Newcastle-upon-Tyne is a big city located on the River Tyne in north east England. At one time this was one of the most important ship building yards in the world. Coal mining was also an important industry. Culturally, this city has plenty of attractions and exciting activities. It has a great football team and following, a famous brewery, New Castle Brown Ale.
The Newcastle and Gateshead Quaysides rock out, with fabulous nightlife, bars, pubs, public houses, great restaurants and exciting shops.
You’ll find most of the pubs, bars and nightclubs around the Bigg Market, and the Quayside area of the city centre. There are also more bars in other hot nightlife hangouts on Collingwood Street, called the ‘Diamond Strip’ because of the glitzy high-end bars, Neville Street, the Central Station. Times Square is Newcastle’s gay scene in the Centre for Life, with lots of cool bars, cafÃƒÂ©s and racy clubs.
Music is great in this city, the Animals Rock Band and numerous other hot bands orriginated here. There is great underground music as well, jazz, folk, progressive, new age and much more.
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Northumberland is the northernmost region of England. At the mouths of the rivers Tweed, Tyne and Tees there arose over the centuries major centers of trade and commerce such as Berwick, Newcastle and Stockton. The Romans landed on the Northumberland coast, followed by the Vikings, while a thousand years later, in the 19th century, great steamships departed from here, delivering the industrial products of Great Britain to the entire world. The interior, on the other hand, is dominated by untouched landscapes, such as the Cheviots, where the Border Forest Park and the Northumberland National Park have been set up. South of the Tyne, the Pennines also offer impressive landscapes.
Newcastle-upon-Tyne: The county town of Newcastle-uponTyne is the largest of a complex of industrial and commercial towns along the river, but was in fact founded as the easternmost end of Hadrian’s Wall; the wall itself ran down what is now Westgate. The south bank of the Tyne is dominated by industrial and modern residential districts; it’s on the north bank that you find the old town and all of the sights.
The best place to start a tour is at the Quayside with a view of three of the six bridges that cross the river: the Tyne Bridge (1928), the Swing Bridge (1878) and the High Level Bridge. This last is the best-known, designed in the 19th century by Robert Stephenson, son of the railway pioneer George Stephenson, as a double-decker railway and road bridge, and opened by Queen Victoria in 1849. The neighboring rehabilitated quay district is enchanting with its historical houses, small shops and restaurants.
On Sunday there is a colorful flea market. At Sandhill are the Guildhall (17th century, rebuilt in the 19th century), the Custom House, and the restored halftimbered Bessie Surtees House, dating back to the 16th/17th centuries and with rotating exhibitions recalling the days of the merchant adventurers. A favorite place to meet is the 137-foot (42 m) Earl Grey Monument at the center of tpwn; its viewing platform offers a fantastic panorama of the city. Grainger Street, one of Newcastle’s busiest shopping streets, starts at the monument. Only a few steps away from the popular shopping mall at Eldon Square begins Newcastle’s Chinatown. Newcastle also boasts a number of museums, such as the Museum of Antiquities, which also has a model of Hadrian’s Wall, or the Museum of Science and Engineering, which presents a look at the city’s industrial heyday.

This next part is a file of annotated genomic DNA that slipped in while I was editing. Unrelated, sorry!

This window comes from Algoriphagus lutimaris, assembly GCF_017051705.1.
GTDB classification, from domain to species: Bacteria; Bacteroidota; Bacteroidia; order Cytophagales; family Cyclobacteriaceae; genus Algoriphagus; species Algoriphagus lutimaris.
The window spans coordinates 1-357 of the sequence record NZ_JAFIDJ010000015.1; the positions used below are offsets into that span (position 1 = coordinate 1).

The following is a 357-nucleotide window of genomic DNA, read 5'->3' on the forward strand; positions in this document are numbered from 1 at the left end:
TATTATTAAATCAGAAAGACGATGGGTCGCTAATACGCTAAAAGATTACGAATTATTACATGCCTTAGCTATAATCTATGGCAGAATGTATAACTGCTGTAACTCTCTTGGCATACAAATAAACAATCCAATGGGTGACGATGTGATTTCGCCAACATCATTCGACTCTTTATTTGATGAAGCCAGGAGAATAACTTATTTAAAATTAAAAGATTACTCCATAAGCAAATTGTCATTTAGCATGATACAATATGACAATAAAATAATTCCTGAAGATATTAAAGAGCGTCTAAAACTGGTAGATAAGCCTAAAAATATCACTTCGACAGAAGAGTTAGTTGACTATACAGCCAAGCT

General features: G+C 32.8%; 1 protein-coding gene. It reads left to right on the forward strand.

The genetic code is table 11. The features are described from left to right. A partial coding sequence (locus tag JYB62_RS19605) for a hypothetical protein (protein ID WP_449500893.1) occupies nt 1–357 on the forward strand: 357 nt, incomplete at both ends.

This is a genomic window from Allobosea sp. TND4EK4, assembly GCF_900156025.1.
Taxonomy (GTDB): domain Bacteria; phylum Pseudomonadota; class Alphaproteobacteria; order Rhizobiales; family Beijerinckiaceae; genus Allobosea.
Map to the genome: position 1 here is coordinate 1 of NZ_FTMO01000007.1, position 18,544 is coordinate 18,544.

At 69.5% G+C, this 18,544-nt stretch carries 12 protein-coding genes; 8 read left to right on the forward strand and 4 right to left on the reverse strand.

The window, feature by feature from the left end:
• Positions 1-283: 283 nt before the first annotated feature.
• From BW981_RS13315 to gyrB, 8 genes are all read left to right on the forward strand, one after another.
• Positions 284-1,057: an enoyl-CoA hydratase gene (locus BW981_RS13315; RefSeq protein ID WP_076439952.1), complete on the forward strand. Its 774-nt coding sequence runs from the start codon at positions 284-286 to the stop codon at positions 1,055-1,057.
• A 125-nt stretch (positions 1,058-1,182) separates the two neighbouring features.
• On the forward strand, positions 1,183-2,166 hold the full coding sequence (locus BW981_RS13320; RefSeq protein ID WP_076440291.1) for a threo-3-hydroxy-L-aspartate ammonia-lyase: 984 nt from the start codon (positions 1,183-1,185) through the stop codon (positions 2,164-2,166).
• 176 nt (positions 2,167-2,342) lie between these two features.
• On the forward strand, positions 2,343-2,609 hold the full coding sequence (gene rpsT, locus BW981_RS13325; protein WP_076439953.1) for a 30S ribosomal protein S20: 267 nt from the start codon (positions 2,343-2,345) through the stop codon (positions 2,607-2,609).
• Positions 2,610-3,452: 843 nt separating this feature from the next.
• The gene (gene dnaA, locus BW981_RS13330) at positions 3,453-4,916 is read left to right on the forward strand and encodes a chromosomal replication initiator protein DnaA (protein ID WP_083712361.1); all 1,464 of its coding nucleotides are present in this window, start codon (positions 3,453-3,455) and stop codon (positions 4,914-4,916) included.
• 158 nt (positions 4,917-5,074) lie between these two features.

Along the Coast:Â Alnwick Castle has been in the possession of the Percy family, the Dukes of Northumberland, since the 12th century. It contains French period furniture, Meissen porcelain, and works by Turner, Titian, Tintoretto and van Dyck.
Not far from Alnwick, an extremely beautiful section of coast with some beaches begins at Lesbury. Via the stark ruins of Dunstanburgh Castle, destroyed in the Wars of the Roses, past the huge Norman fortress of Bamburgh Castle, the road leads on across a causeway to Holy Island and the priory and castle of Lindisfarne. Here was the first great stronghold of Christianity in the north, and the magic survives despite the crowds. The island is cut off twice a day by the tides; be sure to pick up a listing of safe times to cross before heading out over the 3-mile (5 km) sand bar.
Irish monks arrived here in the 7th century from the island of Iona in the Irish Sea in order to convert the pagan Saxons. The monastery which they built developed quickly into a spiritual center, and the monks’ skill with their hands was soon renowned: costly gospels, filigree work and reliquaries issued from their workshops.
These treasures attracted the Vikings, too, and in 955 the monks fled with the bones of St. Cuthbert to Durham. Only ruins remain of the Benedictine abbey on Lindisfarne which was founded 100 years later.
All along the border with Scotland stand the castles and fortified towers, or pele towers, that speak of the long years of conflict between English and Scot. The A 1 crosses the border river Tweed to the last outpost of England, Berwickupon-Tweed. Once, Berwick was an important Scottish port; it changed hands 13 times before finally being incorporated into England in 1482. You can stroll along Berwick’s city walls, which date back to Elizabethan times.
The A697 leads to Wooler, a fine center for exploring the hills, after passing close to Flodden, a name that invokes memory of Henry VIII’s defeat of the Scots in 1513, though the battlefield is further north, close to the village of Branxton. Further south take the B6348 to Chillingham Castle (14th century), an absolute must. In the castle park roam a herd of extremely rare white cattle of an archaic type which may well be the direct descendants of a herd kept by the ancient Celts for sacrificial purposes, white cattle being sacred to the sun.